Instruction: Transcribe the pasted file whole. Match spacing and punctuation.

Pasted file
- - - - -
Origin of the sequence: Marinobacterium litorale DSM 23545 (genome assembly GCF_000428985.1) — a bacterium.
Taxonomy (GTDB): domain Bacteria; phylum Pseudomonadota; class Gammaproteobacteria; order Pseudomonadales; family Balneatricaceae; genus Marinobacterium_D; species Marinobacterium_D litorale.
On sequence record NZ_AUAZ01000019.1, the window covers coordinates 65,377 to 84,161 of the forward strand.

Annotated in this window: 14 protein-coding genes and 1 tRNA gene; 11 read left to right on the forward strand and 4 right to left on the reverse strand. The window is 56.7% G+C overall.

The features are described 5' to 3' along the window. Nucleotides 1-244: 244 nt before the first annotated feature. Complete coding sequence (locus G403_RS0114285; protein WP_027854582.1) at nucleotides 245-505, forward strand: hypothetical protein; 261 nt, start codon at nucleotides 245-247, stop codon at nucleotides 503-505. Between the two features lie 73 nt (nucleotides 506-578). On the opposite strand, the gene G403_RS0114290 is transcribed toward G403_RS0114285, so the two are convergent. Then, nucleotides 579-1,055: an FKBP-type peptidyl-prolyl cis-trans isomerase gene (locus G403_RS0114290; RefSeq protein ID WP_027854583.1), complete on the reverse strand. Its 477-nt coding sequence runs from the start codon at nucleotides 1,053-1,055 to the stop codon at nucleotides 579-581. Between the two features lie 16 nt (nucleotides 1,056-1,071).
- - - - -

Origin of the sequence: Marinobacterium litorale DSM 23545 (genome assembly GCF_000428985.1) — a bacterium.
Taxonomy (GTDB): domain Bacteria; phylum Pseudomonadota; class Gammaproteobacteria; order Pseudomonadales; family Balneatricaceae; genus Marinobacterium_D; species Marinobacterium_D litorale.
On sequence record NZ_AUAZ01000019.1, the window covers coordinates 65,377 to 84,161 of the forward strand.

Annotated in this window: 14 protein-coding genes and 1 tRNA gene; 11 read left to right on the forward strand and 4 right to left on the reverse strand. The window is 56.7% G+C overall.

The features are described 5' to 3' along the window. Nucleotides 1-244: 244 nt before the first annotated feature. Complete coding sequence (locus G403_RS0114285; protein WP_027854582.1) at nucleotides 245-505, forward strand: hypothetical protein; 261 nt, start codon at nucleotides 245-247, stop codon at nucleotides 503-505. Between the two features lie 73 nt (nucleotides 506-578). On the opposite strand, the gene G403_RS0114290 is transcribed toward G403_RS0114285, so the two are convergent. Then, nucleotides 579-1,055: an FKBP-type peptidyl-prolyl cis-trans isomerase gene (locus G403_RS0114290; RefSeq protein ID WP_027854583.1), complete on the reverse strand. Its 477-nt coding sequence runs from the start codon at nucleotides 1,053-1,055 to the stop codon at nucleotides 579-581. Between the two features lie 16 nt (nucleotides 1,056-1,071).